Security is also addressed at the reader and system levels. At the reader level, data processing and verification are preferably performed autonomously—only positive/negative authentication results are presented to the users and the information system. More importantly, this system controls the lifecycle of the taggants on the labels once they are in the distribution system by destroying the taggants at the end of designed transactions. This eliminates the possibility of empty containers, packages, or even labels being improperly or illegally reused for counterfeit drugs.
Simplicity, Flexibility and Compatibility
Compared with other authentication techniques such as direct characterization of pharmaceutical drugs themselves, the proposed solution is simpler, more manageable, and widely applicable. Another significant advantage of the proposed system is that the method of applying taggants to the labels or packages can be an inkjet-like printing process, compatible with the barcode generation methods currently utilized in inventory control. This extendibility and compatibility makes the adaptation of the proposed system relatively easy.
The system can also be made cost effective. With millions of products going through distribution channels, it is very important that the taggants be cost effective. Compared with other technologies such as radio frequency identification (RFID) or optically-shifted or optically-variable pigments, secure polymer based taggants are believed to offer significantly lower cost.
In more detail,
In order to indicate that these drugs D1-D5 are from the respective manufactures/suppliers A1, A2, A3, they are each labeled with taggant material 110 that identifies or represents the corresponding bulk supplier A1, A2, A3.
Then, the drugs enter the supply chain 100. They are distributed to intermediate entities in the supply chain such as process/packaging plants B1/B2. As each of the drugs D1-D5 is received, the taggants A1-A3 of the bulk suppliers B1, B2 are then read and analyzed by the inventory management systems 115 for each of these process packaging plants B1, B2. The information represented by the taggants is determined and checked against the information in the inventory systems 115 concerning the articles in order to confirm that the drugs were received from the proper bulk suppliers and are not counterfeit. The taggant information is also preferably cross-checked against any other information such as information encoded in bar codes on the drug packaging.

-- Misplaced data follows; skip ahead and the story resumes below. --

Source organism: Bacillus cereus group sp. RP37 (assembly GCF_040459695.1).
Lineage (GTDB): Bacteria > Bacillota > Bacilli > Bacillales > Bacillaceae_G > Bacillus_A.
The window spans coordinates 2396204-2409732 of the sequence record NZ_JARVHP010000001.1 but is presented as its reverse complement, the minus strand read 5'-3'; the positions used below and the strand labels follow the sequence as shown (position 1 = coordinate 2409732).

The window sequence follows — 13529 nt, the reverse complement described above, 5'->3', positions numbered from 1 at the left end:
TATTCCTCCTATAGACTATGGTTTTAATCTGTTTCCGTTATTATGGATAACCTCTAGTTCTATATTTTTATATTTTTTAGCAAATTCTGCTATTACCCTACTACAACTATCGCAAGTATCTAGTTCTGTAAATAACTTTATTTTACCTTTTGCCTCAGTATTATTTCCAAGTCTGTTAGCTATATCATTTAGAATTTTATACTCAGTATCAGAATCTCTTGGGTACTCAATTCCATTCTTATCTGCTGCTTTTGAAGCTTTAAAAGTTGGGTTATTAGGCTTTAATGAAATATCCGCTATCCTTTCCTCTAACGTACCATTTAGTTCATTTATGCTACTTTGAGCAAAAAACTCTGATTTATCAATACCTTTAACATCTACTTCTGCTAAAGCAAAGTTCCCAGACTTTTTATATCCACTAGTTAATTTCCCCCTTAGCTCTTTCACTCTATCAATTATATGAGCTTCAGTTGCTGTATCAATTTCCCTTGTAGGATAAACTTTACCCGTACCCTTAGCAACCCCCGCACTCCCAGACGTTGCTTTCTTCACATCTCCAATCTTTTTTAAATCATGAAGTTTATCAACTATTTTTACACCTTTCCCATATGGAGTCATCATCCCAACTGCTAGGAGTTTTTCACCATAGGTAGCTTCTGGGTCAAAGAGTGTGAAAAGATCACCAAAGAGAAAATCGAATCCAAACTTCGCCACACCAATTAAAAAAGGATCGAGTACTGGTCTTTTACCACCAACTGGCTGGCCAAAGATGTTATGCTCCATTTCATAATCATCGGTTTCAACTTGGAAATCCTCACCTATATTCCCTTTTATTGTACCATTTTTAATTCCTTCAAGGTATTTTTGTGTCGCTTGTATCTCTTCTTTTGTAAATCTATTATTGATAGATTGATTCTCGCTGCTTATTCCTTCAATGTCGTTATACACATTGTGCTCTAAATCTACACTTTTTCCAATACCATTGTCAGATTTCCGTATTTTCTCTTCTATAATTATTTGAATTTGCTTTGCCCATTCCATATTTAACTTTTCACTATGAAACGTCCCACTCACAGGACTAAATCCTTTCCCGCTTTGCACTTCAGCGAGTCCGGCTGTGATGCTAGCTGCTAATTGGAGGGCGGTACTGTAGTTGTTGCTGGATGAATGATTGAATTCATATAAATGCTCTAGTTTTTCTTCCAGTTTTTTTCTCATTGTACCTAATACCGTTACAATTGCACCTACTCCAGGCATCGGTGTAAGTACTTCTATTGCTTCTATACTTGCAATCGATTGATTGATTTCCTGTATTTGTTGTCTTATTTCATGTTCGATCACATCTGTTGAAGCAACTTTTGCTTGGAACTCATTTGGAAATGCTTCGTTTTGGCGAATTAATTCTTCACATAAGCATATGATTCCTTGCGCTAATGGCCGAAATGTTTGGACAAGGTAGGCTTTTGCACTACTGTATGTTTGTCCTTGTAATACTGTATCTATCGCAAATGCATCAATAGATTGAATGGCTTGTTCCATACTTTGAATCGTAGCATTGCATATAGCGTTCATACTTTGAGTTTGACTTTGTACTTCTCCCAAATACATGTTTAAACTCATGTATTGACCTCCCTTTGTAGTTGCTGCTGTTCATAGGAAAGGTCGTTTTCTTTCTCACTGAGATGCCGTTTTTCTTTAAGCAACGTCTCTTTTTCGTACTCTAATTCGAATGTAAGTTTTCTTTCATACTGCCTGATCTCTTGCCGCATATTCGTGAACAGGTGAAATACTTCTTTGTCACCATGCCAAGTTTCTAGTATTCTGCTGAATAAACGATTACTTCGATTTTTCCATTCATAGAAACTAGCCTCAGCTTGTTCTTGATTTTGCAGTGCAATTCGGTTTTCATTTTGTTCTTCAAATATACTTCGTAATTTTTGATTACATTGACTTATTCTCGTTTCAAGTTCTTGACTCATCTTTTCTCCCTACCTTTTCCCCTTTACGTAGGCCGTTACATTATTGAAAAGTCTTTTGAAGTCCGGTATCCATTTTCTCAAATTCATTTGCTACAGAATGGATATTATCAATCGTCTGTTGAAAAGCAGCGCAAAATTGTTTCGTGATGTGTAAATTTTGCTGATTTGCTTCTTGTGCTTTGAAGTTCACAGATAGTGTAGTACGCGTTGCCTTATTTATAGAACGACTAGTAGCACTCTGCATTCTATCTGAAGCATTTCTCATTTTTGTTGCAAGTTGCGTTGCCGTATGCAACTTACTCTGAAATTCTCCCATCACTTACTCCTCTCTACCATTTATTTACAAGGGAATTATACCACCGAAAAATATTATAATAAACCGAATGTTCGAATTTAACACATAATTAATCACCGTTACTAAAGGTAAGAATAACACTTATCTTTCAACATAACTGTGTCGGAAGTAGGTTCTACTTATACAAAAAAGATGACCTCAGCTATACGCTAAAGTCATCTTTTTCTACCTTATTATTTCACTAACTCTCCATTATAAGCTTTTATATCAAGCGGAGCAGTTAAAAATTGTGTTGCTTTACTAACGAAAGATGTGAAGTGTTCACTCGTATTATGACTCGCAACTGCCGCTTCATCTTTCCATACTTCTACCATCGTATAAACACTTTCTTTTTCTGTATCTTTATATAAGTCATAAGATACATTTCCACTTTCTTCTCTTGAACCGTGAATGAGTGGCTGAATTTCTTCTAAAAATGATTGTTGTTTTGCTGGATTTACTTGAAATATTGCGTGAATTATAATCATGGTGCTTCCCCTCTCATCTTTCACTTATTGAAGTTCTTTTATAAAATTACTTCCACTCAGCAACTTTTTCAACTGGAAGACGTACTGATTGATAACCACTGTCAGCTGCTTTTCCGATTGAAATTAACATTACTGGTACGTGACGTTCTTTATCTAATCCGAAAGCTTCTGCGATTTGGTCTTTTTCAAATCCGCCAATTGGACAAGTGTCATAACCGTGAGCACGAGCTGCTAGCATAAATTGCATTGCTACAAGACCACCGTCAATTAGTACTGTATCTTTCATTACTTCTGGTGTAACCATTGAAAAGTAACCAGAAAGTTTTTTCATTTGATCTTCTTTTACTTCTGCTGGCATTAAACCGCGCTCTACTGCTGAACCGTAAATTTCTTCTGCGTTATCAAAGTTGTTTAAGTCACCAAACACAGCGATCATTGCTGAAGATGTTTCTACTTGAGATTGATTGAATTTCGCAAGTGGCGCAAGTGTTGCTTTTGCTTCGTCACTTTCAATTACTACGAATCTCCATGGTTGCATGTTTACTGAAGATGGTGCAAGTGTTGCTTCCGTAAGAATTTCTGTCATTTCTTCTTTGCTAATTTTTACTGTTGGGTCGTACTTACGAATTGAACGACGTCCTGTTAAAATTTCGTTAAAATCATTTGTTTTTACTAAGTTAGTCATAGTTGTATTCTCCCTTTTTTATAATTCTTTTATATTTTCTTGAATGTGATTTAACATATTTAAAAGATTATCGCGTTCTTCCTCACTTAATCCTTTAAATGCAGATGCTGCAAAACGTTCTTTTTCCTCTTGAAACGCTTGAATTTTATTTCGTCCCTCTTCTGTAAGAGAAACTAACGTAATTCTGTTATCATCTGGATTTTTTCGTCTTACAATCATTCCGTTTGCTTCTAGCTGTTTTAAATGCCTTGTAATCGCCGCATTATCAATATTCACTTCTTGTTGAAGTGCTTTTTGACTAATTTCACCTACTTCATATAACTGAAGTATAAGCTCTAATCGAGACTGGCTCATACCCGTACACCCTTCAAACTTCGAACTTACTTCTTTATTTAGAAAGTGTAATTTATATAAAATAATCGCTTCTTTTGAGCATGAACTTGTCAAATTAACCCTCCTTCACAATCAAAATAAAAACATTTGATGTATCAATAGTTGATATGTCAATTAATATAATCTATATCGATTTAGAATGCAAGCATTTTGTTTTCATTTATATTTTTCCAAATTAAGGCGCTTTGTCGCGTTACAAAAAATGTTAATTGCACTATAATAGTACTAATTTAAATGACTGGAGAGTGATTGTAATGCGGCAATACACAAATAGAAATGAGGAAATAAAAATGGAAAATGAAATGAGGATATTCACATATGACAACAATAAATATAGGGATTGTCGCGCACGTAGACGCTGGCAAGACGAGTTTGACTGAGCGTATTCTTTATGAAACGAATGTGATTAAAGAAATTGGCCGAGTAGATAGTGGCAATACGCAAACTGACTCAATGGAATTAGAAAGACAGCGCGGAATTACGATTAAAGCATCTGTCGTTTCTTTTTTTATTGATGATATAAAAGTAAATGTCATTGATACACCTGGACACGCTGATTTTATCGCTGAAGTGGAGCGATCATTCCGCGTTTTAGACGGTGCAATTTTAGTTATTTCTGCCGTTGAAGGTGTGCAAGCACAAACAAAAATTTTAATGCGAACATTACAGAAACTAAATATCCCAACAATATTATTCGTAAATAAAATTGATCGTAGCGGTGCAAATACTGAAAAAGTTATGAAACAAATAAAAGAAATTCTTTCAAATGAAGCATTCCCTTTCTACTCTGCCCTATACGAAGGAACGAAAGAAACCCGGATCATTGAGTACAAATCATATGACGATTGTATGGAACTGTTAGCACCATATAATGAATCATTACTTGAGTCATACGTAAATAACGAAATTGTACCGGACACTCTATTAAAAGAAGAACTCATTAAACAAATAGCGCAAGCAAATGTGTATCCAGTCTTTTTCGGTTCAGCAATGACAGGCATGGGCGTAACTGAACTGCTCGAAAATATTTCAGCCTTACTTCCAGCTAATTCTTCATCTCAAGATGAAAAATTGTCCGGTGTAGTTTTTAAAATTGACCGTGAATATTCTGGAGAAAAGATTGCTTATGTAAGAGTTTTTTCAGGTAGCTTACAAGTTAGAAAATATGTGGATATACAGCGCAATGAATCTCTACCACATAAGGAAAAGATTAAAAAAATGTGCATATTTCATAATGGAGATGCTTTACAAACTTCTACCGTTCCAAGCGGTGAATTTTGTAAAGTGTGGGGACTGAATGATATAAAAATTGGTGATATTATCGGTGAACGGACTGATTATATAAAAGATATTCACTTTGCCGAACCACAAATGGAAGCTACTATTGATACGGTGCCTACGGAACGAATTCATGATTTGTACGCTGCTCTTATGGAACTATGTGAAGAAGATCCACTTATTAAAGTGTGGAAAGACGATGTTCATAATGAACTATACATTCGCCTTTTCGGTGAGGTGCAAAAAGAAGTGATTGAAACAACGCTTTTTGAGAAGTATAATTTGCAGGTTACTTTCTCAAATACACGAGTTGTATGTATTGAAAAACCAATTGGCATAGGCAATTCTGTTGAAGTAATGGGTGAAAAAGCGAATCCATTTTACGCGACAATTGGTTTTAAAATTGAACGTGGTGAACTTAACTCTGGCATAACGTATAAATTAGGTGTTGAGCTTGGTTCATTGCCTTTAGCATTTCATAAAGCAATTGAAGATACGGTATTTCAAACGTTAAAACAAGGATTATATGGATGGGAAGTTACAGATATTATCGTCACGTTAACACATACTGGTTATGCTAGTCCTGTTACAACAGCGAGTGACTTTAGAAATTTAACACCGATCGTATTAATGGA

In the preferred embodiment, these taggants, identifying the origin of the drugs A1, A2, A3, are then erased. Specifically, the taggants are chemically and/or physically modified such that obtaining the original spectral response and thus the encoded information of the taggants becomes less feasible, such as impossible, to obtain.
Each of the processing/packaging plants, B1, B2, then labels the drugs D1-D5 with their own taggants B1, B2 110. These taggants 110 are then read by the distribution centers C1, C2. The information represented by these taggants B1, B2 110 is then used by the inventory systems 115 of the distribution centers C1, C2 to confirm that the drugs came from the proper process/packaging plants. The taggants B1, B2 are then preferably destroyed at the distribution centers C1, C2.
New taggants C1, C2 110 are added to the drugs D1-D5 by the distribution centers C1, C2. These are then used by the entities near the end of the distribution chain, such as hospitals and pharmacies to confirm that the drugs are not counterfeit and are from the proper distribution center C1, C2, for those drugs.
Specifically, the label 200 in the preferred embodiment comprises indicia 210 that have spatially encoded information. Examples of spatially encoded information are human readable text and numbers. Alternatively, machine readable systems such as the illustrated bar codes 210 are used in other embodiments.